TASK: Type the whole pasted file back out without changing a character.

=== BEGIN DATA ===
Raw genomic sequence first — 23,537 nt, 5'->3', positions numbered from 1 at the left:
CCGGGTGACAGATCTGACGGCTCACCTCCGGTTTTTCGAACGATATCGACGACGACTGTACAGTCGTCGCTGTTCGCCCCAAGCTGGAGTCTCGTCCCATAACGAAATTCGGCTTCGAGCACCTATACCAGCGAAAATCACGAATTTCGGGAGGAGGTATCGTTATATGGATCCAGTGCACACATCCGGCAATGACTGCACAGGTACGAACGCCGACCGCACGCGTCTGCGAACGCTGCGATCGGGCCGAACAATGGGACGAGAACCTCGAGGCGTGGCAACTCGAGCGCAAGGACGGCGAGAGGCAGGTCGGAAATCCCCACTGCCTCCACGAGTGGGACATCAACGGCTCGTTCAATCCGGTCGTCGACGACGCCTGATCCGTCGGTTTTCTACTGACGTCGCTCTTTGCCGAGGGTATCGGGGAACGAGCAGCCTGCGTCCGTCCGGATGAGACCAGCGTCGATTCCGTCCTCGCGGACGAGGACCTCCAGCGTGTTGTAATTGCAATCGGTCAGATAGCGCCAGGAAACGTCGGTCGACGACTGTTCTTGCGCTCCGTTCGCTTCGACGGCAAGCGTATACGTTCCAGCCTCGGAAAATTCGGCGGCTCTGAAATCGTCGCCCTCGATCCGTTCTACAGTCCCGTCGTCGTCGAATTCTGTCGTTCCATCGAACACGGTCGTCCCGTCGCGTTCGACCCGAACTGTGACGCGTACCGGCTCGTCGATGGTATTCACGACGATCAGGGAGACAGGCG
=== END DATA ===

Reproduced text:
Raw genomic sequence first — 23,537 nt, 5'->3', positions numbered from 1 at the left:
CCGGGTGACAGATCTGACGGCTCACCTCCGGTTTTTCGAACGATATCGACGACGACTGTACAGTCGTCGCTGTTCGCCCCAAGCTGGAGTCTCGTCCCATAACGAAATTCGGCTTCGAGCACCTATACCAGCGAAAATCACGAATTTCGGGAGGAGGTATCGTTATATGGATCCAGTGCACACATCCGGCAATGACTGCACAGGTACGAACGCCGACCGCACGCGTCTGCGAACGCTGCGATCGGGCCGAACAATGGGACGAGAACCTCGAGGCGTGGCAACTCGAGCGCAAGGACGGCGAGAGGCAGGTCGGAAATCCCCACTGCCTCCACGAGTGGGACATCAACGGCTCGTTCAATCCGGTCGTCGACGACGCCTGATCCGTCGGTTTTCTACTGACGTCGCTCTTTGCCGAGGGTATCGGGGAACGAGCAGCCTGCGTCCGTCCGGATGAGACCAGCGTCGATTCCGTCCTCGCGGACGAGGACCTCCAGCGTGTTGTAATTGCAATCGGTCAGATAGCGCCAGGAAACGTCGGTCGACGACTGTTCTTGCGCTCCGTTCGCTTCGACGGCAAGCGTATACGTTCCAGCCTCGGAAAATTCGGCGGCTCTGAAATCGTCGCCCTCGATCCGTTCTACAGTCCCGTCGTCGTCGAATTCTGTCGTTCCATCGAACACGGTCGTCCCGTCGCGTTCGACCCGAACTGTGACGCGTACCGGCTCGTCGATGGTATTCACGACGATCAGGGAGACAGGCG